Defense Issues: Volume 11, Number 85-- Defense Industry Challenges and Opportunities
First let me remark how great it is to be back in the Bay area. It was nearly 25 years ago that I left Stanford University and Santa Clara County for what was then the Air ForceÕs Space Division in Southern California. I was assigned to a program management office in Los Angeles.
After managing classified programs for five years, I left for a one-year assignment to Washington to go to a senior service school with the intent of going back to Los Angeles to run a large program that I had initiated. As I completed my school tour at the Industrial College of the Armed Forces, I met [Secretary of Defense] Bill Perry and began a relationship in 1977 that has now continued for almost 20 years.
During a portion of the intervening years, Bill Perry and I were in business together, helping to arrange strategic partnerships between large and small companies. This business, headquartered in Menlo Park [Calif.], as well as the opportunity to serve on the boards of several companies with headquarters here, gave me an opportunity to come back to this area on a regular basis.
Tonight, I would like to share with you my perspective of where the defense budget is headed and the department's plans for stretching the dollars that will be available to us.
As I see it, the pressure on defense spending will continue. The real value of defense spending has declined in each of the last 11 years since 1986 -- through the last three years of the Reagan administration, through Desert Storm and the Bush administration and now through the Clinton administration. This trend began before the fall of the Berlin Wall and has spanned two Republican and one Democratic administrations.
We plan to stabilize defense spending at the proposed 1997 level of around $240 billion and then sustain small levels of real growth at about 1 percent per year. Some would say that this is too optimistic for at least three reasons.
First, we are facing a reduced threat. Think of it: The United States outspends the six next biggest military powers combined, and five of those six are our allies.
Second, the mandatory portion of our national budget, entitlements and the interest on the debt are taking up a growing share of the federal budget. Put more starkly, these mandatory expenditures accounted for only 29.6 percent of the federal budget in 1963; in 2003, they will account for 72 percent of the budget.
And third, polling data indicates that the public desires further cuts in defense by a 2-to-1 margin. When posed with the question of what items in the budget should be cut, 72 percent of Americans responded that Social Security should not be cut and 64 percent responded that Medicare should not be cut. At the same time, 74 percent responded that the interest on the debt should be cut, and 64 percent responded that the defense budget should be cut.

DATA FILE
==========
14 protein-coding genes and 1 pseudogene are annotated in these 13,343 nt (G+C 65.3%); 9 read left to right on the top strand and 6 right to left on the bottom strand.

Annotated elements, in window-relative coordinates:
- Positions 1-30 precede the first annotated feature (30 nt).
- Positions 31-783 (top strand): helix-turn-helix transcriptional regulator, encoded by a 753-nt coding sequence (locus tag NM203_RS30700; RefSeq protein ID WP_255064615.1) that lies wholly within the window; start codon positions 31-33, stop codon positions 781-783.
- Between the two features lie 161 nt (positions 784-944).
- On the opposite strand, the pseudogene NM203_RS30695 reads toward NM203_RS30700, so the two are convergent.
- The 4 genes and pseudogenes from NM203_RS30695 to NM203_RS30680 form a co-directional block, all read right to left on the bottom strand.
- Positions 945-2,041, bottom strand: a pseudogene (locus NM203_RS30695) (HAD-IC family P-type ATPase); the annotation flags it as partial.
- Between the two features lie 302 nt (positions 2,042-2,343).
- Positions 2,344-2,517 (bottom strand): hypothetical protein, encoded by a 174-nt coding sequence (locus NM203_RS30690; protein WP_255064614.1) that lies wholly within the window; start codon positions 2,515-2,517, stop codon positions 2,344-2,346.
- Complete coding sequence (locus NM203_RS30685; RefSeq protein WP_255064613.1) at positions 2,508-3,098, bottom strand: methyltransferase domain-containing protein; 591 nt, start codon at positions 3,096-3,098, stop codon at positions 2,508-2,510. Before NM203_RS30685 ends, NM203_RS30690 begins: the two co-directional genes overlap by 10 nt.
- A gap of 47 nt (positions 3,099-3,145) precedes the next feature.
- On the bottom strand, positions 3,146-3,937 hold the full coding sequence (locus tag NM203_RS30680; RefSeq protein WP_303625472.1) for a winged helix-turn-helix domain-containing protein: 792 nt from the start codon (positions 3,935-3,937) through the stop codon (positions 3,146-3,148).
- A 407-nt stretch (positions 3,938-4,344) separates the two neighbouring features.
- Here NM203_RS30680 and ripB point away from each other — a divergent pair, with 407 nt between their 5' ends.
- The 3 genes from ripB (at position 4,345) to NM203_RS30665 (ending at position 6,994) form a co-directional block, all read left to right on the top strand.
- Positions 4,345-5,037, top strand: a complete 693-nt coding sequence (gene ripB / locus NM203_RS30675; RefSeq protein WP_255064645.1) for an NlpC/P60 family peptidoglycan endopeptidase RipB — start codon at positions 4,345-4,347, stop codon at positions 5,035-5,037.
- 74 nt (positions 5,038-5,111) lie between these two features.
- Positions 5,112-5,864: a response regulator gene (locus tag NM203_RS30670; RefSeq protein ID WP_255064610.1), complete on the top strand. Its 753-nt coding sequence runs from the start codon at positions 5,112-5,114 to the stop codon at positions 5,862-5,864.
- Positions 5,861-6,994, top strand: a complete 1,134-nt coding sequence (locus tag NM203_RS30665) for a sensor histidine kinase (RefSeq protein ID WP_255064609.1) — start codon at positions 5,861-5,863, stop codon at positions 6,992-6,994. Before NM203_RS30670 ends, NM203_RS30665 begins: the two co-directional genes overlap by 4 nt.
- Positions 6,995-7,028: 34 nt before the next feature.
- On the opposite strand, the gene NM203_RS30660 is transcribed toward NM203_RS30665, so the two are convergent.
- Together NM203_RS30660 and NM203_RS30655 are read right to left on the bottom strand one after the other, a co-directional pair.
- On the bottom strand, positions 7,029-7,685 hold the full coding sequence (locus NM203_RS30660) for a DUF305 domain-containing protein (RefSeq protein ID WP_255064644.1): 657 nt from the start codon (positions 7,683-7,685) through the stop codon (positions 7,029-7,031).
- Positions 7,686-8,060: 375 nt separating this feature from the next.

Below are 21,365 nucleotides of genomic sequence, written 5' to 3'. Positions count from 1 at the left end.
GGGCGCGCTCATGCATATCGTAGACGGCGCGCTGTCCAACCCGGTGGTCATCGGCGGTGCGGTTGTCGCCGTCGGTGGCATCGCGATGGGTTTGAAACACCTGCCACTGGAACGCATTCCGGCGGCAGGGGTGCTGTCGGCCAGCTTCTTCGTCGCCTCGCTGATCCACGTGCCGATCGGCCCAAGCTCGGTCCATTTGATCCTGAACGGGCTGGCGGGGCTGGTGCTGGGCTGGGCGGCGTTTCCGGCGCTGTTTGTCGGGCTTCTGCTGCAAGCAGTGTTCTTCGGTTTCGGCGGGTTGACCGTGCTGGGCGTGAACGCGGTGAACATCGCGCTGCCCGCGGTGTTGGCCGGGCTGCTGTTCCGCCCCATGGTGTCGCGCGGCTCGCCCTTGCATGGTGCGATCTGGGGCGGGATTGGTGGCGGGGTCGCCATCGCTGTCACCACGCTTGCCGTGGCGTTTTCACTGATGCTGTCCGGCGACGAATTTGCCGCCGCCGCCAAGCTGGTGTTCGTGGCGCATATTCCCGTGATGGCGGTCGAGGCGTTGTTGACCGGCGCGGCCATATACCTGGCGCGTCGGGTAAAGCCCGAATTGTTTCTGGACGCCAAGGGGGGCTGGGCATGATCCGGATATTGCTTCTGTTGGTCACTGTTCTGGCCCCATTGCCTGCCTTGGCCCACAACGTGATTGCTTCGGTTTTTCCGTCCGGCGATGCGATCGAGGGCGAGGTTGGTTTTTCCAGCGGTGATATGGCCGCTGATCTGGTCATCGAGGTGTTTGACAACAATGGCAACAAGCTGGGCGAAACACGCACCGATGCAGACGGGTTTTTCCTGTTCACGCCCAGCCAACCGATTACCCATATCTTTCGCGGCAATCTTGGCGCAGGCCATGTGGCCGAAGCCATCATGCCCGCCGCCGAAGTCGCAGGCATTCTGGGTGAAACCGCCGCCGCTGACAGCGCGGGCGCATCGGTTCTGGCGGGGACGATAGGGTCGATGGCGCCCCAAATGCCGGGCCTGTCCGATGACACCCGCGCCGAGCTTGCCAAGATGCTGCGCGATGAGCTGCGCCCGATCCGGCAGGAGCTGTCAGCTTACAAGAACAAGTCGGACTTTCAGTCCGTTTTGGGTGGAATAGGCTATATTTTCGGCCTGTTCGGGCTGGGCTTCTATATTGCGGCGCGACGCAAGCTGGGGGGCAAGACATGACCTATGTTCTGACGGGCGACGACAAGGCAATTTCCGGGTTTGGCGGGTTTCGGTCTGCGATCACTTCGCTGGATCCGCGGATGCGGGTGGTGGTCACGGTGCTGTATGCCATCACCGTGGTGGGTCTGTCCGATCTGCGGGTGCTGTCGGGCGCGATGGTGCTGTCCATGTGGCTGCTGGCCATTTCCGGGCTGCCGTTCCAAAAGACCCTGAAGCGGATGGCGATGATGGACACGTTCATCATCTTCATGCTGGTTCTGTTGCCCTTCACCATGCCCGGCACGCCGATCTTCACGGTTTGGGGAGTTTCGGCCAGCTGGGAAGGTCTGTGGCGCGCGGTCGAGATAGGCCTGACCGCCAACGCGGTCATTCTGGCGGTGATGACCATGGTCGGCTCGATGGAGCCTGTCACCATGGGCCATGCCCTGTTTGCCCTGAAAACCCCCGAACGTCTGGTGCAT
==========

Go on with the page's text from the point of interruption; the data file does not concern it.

I am not encouraged that recent short-term congressional adds to the defense budget are cause for much long-term optimism. If we look at an outyear forecast of the difference in budget authority set by the congressional budget resolution with that of the presidentÕs budget, there are near-term congressional adds to the budget, but the congressional budget resolution provides less funding than the president's budget (nearly $10 billion less) after the year 2000.
These are the federal budget trends we are working with, and while we are planning for small levels of real growth, we are mindful of the need for maintaining a hedging posture and are executing a defense modernization strategy that is tuned to the larger economic and federal budget trends at work today.
The strategy we are executing has five components. I will tell you what the first three are and then talk about the last two. The first three seek to free up funds by reducing excess infrastructure, privatizing support functions and re-engineering our logistics system.
We have reduced our force structure by about a third since fiscal 1985, but the infrastructure supporting this smaller force has only come down about 18 percent. The program we have laid out through BRAC [base realignment and closure] '95 will reduce the infrastructure by an additional 11 percent over the next few years. We need to do more privatization and outsourcing and take a fundamental look at our core competencies.
The need for re-engineering our logistics process stems from observations that there is a lot of "gold to be mined" here. For example, we plan to reduce our stock inventory levels from about $107 billion to about $55 billion between 1989 and 1999. Today, we are slightly below $70 billion. At the same time, we are able to reduce our costs for inventory storing and warehousing. Our inventory turns ratio is something like a quarter -- not four. Our "Just-in-Case" system will need to move in the direction of becoming more like a "Just-in-Time" system.